The people are kind, polite to each other and to strangers, cheerful,
and industrious. There is no confusion, and for so large a number very
little noise. Where two hundred people live together in one house,
order, system, and punctuality are necessary; and loud voices would soon
become a nuisance.

I was shown the house, the kitchen and heating arrangements, the barns
with their fine stock, the various manufacturing operations; and in the
evening was taken to their daily gathering, at which instrumental music,
singing, and conversation engage them for an hour, after which they
disperse to the private parlors to amuse themselves with dominoes or
dancing, or to the library to read or write letters. Cards are
prohibited. The questions I asked were freely answered; and all the
people in one way or another came under my eye.

Some of them have the hard features of toil-worn New England farmers;
others look like the average business-men of our country towns or inland
cities; others are students, and there are a number of college-bred men
in the community. A fine collection of birds in a cabinet, skillfully
stuffed and mounted, showed me that there is in the society a lively
love of natural history. The collection is, I should think, almost
complete for the birds of the region about Oneida.

The people seem contented, and pleased with their success, as well they
may be, for it is remarkable. They use good language, and the standard
of education among them is considerably above the average. No doubt the
training they get in their evening discussions, and in the habit of
writing for a paper whose English is pretty carefully watched, has
benefited them. They struck me as matter-of-fact, with no nonsense or
romance about them, by no means overworked, and with a certain, perhaps
for their place in life high average of culture. I should say that the
women are inferior to the men: examining the faces at an evening
meeting, this was the impression I carried away.

If I should add that the predominant impression made upon me was that it
was a common-place company, I might give offense; but, after all, what
else but this could be the expression of people whose lives are removed
from need, and narrowly bounded by their community; whose religious
theory calls for no internal struggles, and, once within the community,
very little self-denial; who are well-fed and sufficiently amused, and
not overworked, and have no future to fear? The greater passions are not
stirred in such a life. If these are once thoroughly awakened, the
individual leaves the community.

On Sunday the first work is to sort and send away to the laundry the
soiled clothing of the week. After this comes the regular weekly meeting
of the Business Board; and thereafter meetings for criticism, conducted
in rooms apart.

The institution of Criticism, a description of which I have reserved for
this place, is a most important and ingenious device, which Noyes and
his followers rightly regard as the corner-stone of their practical
community life. It is in fact their main instrument of government; and
it is useful as a means of eliminating uncongenial elements, and also to
train those who remain into harmony with the general system and order.

I am told that it was first used by Mr. Noyes while he was a divinity
student at Andover, where certain members of his class were accustomed
to meet together to criticize each other. The person to suffer criticism
sits in silence, while the rest of the company, each in turn, tell him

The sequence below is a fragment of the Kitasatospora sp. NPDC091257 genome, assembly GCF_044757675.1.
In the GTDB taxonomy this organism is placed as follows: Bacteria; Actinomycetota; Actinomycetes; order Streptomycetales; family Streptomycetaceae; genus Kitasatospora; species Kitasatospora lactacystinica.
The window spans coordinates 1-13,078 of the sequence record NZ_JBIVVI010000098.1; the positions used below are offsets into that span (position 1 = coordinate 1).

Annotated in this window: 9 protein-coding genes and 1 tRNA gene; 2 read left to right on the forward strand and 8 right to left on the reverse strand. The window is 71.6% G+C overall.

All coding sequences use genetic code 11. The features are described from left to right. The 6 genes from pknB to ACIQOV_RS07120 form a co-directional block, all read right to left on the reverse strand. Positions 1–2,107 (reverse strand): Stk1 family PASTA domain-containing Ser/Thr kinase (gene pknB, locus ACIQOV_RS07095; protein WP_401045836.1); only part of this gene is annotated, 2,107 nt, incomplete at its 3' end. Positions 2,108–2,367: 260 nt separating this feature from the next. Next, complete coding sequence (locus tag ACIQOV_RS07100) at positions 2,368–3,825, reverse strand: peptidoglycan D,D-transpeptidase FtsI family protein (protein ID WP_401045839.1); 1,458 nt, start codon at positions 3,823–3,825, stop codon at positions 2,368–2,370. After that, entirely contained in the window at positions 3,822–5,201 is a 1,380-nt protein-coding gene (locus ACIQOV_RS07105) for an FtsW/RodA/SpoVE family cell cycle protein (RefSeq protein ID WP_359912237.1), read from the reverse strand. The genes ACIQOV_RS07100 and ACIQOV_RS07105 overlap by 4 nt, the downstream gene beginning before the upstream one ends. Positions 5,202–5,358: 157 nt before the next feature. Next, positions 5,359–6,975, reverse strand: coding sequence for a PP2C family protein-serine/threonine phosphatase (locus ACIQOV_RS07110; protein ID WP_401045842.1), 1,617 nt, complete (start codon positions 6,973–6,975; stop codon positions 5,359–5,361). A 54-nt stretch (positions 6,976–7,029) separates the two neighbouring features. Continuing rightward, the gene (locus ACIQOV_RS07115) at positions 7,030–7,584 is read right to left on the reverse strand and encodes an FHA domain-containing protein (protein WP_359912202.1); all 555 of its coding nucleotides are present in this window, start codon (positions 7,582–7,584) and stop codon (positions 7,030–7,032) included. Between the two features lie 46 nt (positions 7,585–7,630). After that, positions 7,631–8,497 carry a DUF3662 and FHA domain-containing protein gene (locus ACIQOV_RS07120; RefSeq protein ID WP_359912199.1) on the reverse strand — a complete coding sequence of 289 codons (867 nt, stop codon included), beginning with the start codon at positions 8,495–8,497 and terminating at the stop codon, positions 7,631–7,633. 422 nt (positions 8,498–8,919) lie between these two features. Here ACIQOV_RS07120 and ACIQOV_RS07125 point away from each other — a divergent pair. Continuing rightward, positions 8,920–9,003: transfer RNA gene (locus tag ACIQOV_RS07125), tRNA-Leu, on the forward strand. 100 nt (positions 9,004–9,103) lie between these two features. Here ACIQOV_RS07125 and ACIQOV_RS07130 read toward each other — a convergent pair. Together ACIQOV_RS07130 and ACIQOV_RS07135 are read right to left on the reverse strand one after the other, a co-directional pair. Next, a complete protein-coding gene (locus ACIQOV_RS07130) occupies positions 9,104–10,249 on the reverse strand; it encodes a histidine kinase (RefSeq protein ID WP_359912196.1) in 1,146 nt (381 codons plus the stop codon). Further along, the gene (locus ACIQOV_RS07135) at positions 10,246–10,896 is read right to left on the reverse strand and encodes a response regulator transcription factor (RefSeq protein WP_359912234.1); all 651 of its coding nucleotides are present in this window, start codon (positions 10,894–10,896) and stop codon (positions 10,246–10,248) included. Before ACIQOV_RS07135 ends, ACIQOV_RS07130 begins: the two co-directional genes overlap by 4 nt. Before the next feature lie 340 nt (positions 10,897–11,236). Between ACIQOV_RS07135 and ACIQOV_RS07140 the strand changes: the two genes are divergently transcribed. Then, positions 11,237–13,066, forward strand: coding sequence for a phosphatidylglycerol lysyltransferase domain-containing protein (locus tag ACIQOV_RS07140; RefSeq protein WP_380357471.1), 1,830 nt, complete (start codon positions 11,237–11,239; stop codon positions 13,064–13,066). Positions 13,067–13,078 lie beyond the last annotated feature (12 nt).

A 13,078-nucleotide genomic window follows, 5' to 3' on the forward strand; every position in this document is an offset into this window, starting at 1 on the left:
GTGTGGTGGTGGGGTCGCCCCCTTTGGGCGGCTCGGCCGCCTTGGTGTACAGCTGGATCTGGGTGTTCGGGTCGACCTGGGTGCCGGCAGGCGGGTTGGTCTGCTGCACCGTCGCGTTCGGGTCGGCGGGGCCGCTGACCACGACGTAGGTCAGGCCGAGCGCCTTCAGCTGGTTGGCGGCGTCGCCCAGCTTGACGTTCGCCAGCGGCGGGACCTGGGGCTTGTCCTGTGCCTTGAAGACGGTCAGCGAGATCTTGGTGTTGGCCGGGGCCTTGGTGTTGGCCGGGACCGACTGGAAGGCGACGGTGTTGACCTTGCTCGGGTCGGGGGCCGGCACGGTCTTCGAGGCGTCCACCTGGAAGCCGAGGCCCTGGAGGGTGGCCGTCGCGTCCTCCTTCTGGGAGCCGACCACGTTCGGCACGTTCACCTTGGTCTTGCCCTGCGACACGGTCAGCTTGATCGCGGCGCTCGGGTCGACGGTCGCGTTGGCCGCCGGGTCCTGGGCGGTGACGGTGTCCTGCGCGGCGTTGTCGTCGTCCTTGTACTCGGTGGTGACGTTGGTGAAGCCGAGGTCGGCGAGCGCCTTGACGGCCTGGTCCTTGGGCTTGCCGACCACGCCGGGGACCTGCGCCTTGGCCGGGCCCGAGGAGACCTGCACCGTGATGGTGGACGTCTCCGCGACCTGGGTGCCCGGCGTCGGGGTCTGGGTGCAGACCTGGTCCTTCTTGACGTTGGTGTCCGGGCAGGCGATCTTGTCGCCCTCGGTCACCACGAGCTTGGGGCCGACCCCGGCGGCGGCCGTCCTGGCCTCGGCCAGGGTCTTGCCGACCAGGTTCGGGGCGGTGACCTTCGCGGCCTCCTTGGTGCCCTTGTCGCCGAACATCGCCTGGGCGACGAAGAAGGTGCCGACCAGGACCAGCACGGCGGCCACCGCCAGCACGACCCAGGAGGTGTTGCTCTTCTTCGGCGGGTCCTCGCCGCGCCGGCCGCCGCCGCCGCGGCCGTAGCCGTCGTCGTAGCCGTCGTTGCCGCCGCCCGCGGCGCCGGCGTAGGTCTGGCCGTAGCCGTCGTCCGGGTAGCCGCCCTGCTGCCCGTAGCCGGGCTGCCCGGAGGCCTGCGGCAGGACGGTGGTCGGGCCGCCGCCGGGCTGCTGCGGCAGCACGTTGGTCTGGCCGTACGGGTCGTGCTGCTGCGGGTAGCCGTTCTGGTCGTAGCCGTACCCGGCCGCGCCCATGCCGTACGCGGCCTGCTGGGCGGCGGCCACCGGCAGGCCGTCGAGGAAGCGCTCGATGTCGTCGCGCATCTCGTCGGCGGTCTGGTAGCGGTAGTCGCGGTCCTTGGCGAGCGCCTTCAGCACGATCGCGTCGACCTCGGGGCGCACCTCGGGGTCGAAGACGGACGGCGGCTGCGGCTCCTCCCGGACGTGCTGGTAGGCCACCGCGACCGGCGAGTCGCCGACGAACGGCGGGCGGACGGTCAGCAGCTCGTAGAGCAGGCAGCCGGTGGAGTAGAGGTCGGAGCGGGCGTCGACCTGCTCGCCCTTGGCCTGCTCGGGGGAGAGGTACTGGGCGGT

his faults, with, I judge, an astonishing and often exasperating
plainness of speech. Here is the account given by Mr. Noyes himself:

"The measures relied upon for good government in these community
families are, first, _daily evening meetings_, which all are
expected to attend. In these meetings, religious, social, and business
matters are freely discussed, and opportunity given for exhortation and
reproof. Secondly, _the system of mutual criticism_. This system
takes the place of backbiting in ordinary society, and is regarded as one
of the greatest means of improvement and fellowship. All of the members
are accustomed to voluntarily invite the benefit of this ordinance from
time to time. Sometimes persons are criticized by the entire family; at
other times by a committee of six, eight, twelve, or more, selected by
themselves from among those best acquainted with them, and best able to
do justice to their character. In these criticisms the most perfect
sincerity is expected; and in practical experience it is found best for
the subject to receive his criticism without replying. There is little
danger that the general verdict in respect to his character will be
unjust. This ordinance is far from agreeable to those whose egotism and
vanity are stronger than their love of truth. It is an ordeal which
reveals insincerity and selfishness; but it also often takes the form of
commendation, and reveals hidden virtues as well as secret faults. It is
always acceptable to those who wish to see themselves as others see

"These two agencies--daily evening meetings and criticism--are found
quite adequate to the maintenance of good order and government in the
communities. Those who join the communities understanding their
principles, and afterward prove refractory and inharmonic, and also
those who come into the communities in childhood, and afterward develop
characters antagonistic to the general spirit, and refuse to yield to
the governmental agencies mentioned, either voluntarily withdraw or are
expelled. Only one case of expulsion is, however, recorded."

They depend upon criticism to cure whatever they regard as faults in the
character of a member; for instance, idleness, disorderly habits,
impoliteness, selfishness, a love of novel-reading, "selfish love,"
conceit, pride, stubbornness, a grumbling spirit--for every vice, petty